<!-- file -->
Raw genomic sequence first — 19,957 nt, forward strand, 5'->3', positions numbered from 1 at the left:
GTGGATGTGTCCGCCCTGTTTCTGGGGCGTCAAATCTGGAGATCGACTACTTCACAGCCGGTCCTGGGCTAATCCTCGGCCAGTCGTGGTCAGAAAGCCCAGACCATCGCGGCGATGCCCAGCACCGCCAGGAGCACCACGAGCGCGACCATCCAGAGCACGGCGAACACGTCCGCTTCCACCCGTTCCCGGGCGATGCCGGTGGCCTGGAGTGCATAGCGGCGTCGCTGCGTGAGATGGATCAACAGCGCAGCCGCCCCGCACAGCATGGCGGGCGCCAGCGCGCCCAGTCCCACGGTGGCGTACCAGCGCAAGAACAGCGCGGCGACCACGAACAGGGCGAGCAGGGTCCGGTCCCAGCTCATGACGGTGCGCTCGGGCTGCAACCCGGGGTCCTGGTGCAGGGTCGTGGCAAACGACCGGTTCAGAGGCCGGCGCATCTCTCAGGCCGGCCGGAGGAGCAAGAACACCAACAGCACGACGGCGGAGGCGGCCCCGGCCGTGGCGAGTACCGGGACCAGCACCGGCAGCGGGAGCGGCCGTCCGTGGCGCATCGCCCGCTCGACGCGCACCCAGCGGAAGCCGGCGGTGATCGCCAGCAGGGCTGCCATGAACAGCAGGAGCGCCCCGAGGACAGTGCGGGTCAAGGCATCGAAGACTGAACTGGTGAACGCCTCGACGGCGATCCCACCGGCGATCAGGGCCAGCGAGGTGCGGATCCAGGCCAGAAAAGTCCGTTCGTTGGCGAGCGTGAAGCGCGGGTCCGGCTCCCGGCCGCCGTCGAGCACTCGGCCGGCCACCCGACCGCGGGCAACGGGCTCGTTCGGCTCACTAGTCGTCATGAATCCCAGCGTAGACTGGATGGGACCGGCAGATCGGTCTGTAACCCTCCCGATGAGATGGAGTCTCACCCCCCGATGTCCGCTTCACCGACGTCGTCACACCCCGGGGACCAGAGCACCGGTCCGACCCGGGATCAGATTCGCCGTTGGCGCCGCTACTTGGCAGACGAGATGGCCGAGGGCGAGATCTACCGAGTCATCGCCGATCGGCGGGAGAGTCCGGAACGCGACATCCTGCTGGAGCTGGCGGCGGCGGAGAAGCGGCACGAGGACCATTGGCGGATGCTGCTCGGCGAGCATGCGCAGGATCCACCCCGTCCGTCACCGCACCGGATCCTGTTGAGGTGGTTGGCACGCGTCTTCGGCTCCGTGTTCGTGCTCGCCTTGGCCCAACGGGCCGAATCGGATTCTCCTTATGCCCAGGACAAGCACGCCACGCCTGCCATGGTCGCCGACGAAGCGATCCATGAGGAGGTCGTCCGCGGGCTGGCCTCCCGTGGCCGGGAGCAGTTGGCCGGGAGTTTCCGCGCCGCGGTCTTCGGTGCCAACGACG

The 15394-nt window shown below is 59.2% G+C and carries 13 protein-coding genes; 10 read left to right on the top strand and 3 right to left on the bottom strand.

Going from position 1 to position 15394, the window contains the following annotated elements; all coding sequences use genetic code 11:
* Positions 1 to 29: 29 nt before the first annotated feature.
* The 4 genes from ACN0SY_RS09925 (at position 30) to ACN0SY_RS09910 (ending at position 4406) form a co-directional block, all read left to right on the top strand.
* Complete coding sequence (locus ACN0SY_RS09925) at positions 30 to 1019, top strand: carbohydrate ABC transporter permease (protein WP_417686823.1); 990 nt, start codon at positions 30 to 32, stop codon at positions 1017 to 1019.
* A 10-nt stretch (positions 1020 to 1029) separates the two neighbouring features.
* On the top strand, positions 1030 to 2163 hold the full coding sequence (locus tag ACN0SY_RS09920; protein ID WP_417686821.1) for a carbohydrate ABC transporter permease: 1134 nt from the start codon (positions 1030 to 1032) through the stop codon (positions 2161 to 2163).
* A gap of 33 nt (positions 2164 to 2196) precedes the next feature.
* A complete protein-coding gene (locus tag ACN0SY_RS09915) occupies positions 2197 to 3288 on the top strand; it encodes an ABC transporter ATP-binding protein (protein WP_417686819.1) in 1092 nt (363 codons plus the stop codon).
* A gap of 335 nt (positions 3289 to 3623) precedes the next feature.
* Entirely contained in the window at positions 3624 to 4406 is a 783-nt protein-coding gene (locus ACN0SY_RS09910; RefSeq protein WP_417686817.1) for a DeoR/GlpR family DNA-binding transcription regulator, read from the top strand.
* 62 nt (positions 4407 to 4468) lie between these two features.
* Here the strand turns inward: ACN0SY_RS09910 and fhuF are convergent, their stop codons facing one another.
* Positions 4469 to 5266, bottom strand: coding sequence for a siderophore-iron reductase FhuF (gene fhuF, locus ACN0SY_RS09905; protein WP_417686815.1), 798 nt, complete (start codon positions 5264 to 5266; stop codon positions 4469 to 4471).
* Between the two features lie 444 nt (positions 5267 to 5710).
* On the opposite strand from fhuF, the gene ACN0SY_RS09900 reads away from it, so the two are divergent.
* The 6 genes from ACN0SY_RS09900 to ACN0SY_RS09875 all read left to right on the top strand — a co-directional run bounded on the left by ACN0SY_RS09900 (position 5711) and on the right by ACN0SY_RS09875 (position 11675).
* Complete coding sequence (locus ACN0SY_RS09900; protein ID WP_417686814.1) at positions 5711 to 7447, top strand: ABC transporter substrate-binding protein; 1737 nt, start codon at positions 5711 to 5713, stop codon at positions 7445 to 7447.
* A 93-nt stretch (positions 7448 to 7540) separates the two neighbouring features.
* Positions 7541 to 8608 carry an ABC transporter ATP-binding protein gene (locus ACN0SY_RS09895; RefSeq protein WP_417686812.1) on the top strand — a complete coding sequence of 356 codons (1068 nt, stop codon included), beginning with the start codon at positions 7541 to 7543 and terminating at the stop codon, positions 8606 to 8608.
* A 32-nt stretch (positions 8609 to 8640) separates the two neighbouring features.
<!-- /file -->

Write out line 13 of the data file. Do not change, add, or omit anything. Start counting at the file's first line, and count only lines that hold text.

* Entirely contained in the window at positions 3624 to 4406 is a 783-nt protein-coding gene (locus ACN0SY_RS09910; RefSeq protein WP_417686817.1) for a DeoR/GlpR family DNA-binding transcription regulator, read from the top strand.